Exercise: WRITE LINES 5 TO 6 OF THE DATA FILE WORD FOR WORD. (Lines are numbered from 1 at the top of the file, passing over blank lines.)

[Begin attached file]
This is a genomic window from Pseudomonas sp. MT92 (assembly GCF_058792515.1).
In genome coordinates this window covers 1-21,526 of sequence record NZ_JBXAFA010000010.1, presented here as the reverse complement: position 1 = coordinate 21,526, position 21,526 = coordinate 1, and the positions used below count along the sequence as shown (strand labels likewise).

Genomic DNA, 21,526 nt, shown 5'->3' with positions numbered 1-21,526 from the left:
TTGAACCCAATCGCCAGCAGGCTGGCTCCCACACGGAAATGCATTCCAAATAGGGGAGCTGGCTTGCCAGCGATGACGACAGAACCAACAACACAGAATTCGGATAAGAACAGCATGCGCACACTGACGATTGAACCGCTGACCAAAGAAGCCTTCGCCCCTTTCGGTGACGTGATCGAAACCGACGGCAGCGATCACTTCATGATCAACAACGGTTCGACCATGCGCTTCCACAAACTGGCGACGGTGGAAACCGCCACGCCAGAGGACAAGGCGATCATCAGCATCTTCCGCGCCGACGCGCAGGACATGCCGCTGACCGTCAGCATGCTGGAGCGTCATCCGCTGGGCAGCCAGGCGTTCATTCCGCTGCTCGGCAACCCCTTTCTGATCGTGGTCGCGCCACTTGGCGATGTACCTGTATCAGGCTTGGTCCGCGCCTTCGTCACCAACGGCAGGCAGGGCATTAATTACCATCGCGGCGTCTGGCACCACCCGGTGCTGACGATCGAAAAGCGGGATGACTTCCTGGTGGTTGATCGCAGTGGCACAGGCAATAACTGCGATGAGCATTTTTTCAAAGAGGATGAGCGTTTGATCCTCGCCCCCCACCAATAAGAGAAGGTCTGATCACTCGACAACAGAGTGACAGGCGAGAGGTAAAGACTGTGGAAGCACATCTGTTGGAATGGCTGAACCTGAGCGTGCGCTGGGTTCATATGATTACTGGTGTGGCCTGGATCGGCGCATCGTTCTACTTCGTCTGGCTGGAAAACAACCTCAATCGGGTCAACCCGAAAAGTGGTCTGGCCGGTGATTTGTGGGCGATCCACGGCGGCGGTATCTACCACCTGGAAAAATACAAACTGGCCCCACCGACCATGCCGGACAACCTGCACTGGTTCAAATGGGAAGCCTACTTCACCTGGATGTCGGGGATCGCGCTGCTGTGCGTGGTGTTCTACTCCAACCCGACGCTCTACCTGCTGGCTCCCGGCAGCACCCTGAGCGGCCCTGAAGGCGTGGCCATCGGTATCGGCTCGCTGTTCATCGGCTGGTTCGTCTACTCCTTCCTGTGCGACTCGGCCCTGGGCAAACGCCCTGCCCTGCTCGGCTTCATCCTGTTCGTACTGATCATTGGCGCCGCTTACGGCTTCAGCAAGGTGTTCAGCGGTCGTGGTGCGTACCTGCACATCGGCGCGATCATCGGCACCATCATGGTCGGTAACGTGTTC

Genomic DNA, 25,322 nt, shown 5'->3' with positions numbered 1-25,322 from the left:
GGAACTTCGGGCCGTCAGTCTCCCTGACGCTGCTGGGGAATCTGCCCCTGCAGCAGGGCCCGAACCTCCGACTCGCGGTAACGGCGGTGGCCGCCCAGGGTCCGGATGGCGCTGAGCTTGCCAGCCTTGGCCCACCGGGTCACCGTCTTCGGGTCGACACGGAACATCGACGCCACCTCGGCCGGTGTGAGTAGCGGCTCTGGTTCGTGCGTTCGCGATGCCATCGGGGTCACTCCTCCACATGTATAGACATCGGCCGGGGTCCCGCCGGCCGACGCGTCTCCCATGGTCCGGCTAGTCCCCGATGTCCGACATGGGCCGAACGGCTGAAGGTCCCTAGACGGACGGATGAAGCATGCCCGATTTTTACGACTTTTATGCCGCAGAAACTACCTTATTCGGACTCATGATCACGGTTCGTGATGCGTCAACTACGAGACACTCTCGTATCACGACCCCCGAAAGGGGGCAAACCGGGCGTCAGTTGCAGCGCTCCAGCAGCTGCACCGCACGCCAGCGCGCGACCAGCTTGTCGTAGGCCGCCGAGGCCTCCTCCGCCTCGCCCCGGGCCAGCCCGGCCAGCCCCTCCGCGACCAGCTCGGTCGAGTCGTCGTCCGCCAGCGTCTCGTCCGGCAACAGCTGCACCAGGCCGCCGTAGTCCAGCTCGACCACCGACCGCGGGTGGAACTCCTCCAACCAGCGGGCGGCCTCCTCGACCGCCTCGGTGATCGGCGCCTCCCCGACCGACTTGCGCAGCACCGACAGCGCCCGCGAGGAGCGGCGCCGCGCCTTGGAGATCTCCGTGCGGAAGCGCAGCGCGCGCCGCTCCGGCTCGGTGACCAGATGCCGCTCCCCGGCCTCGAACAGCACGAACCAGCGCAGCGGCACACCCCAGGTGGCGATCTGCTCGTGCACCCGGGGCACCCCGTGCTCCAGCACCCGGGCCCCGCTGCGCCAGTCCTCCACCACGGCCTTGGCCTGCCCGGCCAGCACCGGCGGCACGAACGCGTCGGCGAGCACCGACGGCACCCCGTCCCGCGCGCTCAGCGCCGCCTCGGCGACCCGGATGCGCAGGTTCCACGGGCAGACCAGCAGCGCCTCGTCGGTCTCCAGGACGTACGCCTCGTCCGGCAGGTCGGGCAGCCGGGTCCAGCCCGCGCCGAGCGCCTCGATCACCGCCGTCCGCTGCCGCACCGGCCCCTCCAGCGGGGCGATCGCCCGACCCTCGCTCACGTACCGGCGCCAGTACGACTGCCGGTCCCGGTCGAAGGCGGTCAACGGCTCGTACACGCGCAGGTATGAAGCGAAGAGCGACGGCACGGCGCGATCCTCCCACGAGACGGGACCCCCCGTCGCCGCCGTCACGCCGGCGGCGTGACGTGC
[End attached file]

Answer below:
Genomic DNA, 25,322 nt, shown 5'->3' with positions numbered 1-25,322 from the left:
GGAACTTCGGGCCGTCAGTCTCCCTGACGCTGCTGGGGAATCTGCCCCTGCAGCAGGGCCCGAACCTCCGACTCGCGGTAACGGCGGTGGCCGCCCAGGGTCCGGATGGCGCTGAGCTTGCCAGCCTTGGCCCACCGGGTCACCGTCTTCGGGTCGACACGGAACATCGACGCCACCTCGGCCGGTGTGAGTAGCGGCTCTGGTTCGTGCGTTCGCGATGCCATCGGGGTCACTCCTCCACATGTATAGACATCGGCCGGGGTCCCGCCGGCCGACGCGTCTCCCATGGTCCGGCTAGTCCCCGATGTCCGACATGGGCCGAACGGCTGAAGGTCCCTAGACGGACGGATGAAGCATGCCCGATTTTTACGACTTTTATGCCGCAGAAACTACCTTATTCGGACTCATGATCACGGTTCGTGATGCGTCAACTACGAGACACTCTCGTATCACGACCCCCGAAAGGGGGCAAACCGGGCGTCAGTTGCAGCGCTCCAGCAGCTGCACCGCACGCCAGCGCGCGACCAGCTTGTCGTAGGCCGCCGAGGCCTCCTCCGCCTCGCCCCGGGCCAGCCCGGCCAGCCCCTCCGCGACCAGCTCGGTCGAGTCGTCGTCCGCCAGCGTCTCGTCCGGCAACAGCTGCACCAGGCCGCCGTAGTCCAGCTCGACCACCGACCGCGGGTGGAACTCCTCCAACCAGCGGGCGGCCTCCTCGACCGCCTCGGTGATCGGCGCCTCCCCGACCGACTTGCGCAGCACCGACAGCGCCCGCGAGGAGCGGCGCCGCGCCTTGGAGATCTCCGTGCGGAAGCGCAGCGCGCGCCGCTCCGGCTCGGTGACCAGATGCCGCTCCCCGGCCTCGAACAGCACGAACCAGCGCAGCGGCACACCCCAGGTGGCGATCTGCTCGTGCACCCGGGGCACCCCGTGCTCCAGCACCCGGGCCCCGCTGCGCCAGTCCTCCACCACGGCCTTGGCCTGCCCGGCCAGCACCGGCGGCACGAACGCGTCGGCGAGCACCGACGGCACCCCGTCCCGCGCGCTCAGCGCCGCCTCGGCGACCCGGATGCGCAGGTTCCACGGGCAGACCAGCAGCGCCTCGTCGGTCTCCAGGACGTACGCCTCGTCCGGCAGGTCGGGCAGCCGGGTCCAGCCCGCGCCGAGCGCCTCGATCACCGCCGTCCGCTGCCGCACCGGCCCCTCCAGCGGGGCGATCGCCCGACCCTCGCTCACGTACCGGCGCCAGTACGACTGCCGGTCCCGGTCGAAGGCGGTCAACGGCTCGTACACGCGCAGGTATGAAGCGAAGAGCGACGGCACGGCGCGATCCTCCCACGAGACGGGACCCCCCGTCGCCGCCGTCACGCCGGCGGCGTGACGTGC